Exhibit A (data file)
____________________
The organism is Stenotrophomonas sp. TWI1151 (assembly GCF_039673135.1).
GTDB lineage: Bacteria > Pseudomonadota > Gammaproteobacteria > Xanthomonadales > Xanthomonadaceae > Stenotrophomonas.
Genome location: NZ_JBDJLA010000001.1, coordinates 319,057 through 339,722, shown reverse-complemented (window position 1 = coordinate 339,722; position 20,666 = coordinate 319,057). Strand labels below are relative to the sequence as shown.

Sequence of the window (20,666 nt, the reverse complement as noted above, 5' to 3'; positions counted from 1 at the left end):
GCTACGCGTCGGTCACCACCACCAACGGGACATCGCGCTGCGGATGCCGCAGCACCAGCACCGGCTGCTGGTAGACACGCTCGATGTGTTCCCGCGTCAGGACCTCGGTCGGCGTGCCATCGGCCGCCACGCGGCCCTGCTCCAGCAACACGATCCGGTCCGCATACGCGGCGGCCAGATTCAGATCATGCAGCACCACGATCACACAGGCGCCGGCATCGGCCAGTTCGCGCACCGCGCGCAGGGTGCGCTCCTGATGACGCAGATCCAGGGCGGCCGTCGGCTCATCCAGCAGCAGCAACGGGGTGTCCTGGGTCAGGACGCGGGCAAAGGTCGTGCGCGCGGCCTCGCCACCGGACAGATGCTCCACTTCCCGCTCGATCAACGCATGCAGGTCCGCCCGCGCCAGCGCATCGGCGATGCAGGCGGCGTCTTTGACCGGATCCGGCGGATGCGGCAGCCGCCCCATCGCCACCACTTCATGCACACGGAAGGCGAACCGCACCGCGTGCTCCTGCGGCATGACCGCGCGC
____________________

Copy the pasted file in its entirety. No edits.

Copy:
The organism is Stenotrophomonas sp. TWI1151 (assembly GCF_039673135.1).
GTDB lineage: Bacteria > Pseudomonadota > Gammaproteobacteria > Xanthomonadales > Xanthomonadaceae > Stenotrophomonas.
Genome location: NZ_JBDJLA010000001.1, coordinates 319,057 through 339,722, shown reverse-complemented (window position 1 = coordinate 339,722; position 20,666 = coordinate 319,057). Strand labels below are relative to the sequence as shown.

Sequence of the window (20,666 nt, the reverse complement as noted above, 5' to 3'; positions counted from 1 at the left end):
GCTACGCGTCGGTCACCACCACCAACGGGACATCGCGCTGCGGATGCCGCAGCACCAGCACCGGCTGCTGGTAGACACGCTCGATGTGTTCCCGCGTCAGGACCTCGGTCGGCGTGCCATCGGCCGCCACGCGGCCCTGCTCCAGCAACACGATCCGGTCCGCATACGCGGCGGCCAGATTCAGATCATGCAGCACCACGATCACACAGGCGCCGGCATCGGCCAGTTCGCGCACCGCGCGCAGGGTGCGCTCCTGATGACGCAGATCCAGGGCGGCCGTCGGCTCATCCAGCAGCAGCAACGGGGTGTCCTGGGTCAGGACGCGGGCAAAGGTCGTGCGCGCGGCCTCGCCACCGGACAGATGCTCCACTTCCCGCTCGATCAACGCATGCAGGTCCGCCCGCGCCAGCGCATCGGCGATGCAGGCGGCGTCTTTGACCGGATCCGGCGGATGCGGCAGCCGCCCCATCGCCACCACTTCATGCACACGGAAGGCGAACCGCACCGCGTGCTCCTGCGGCATGACCGCGCGC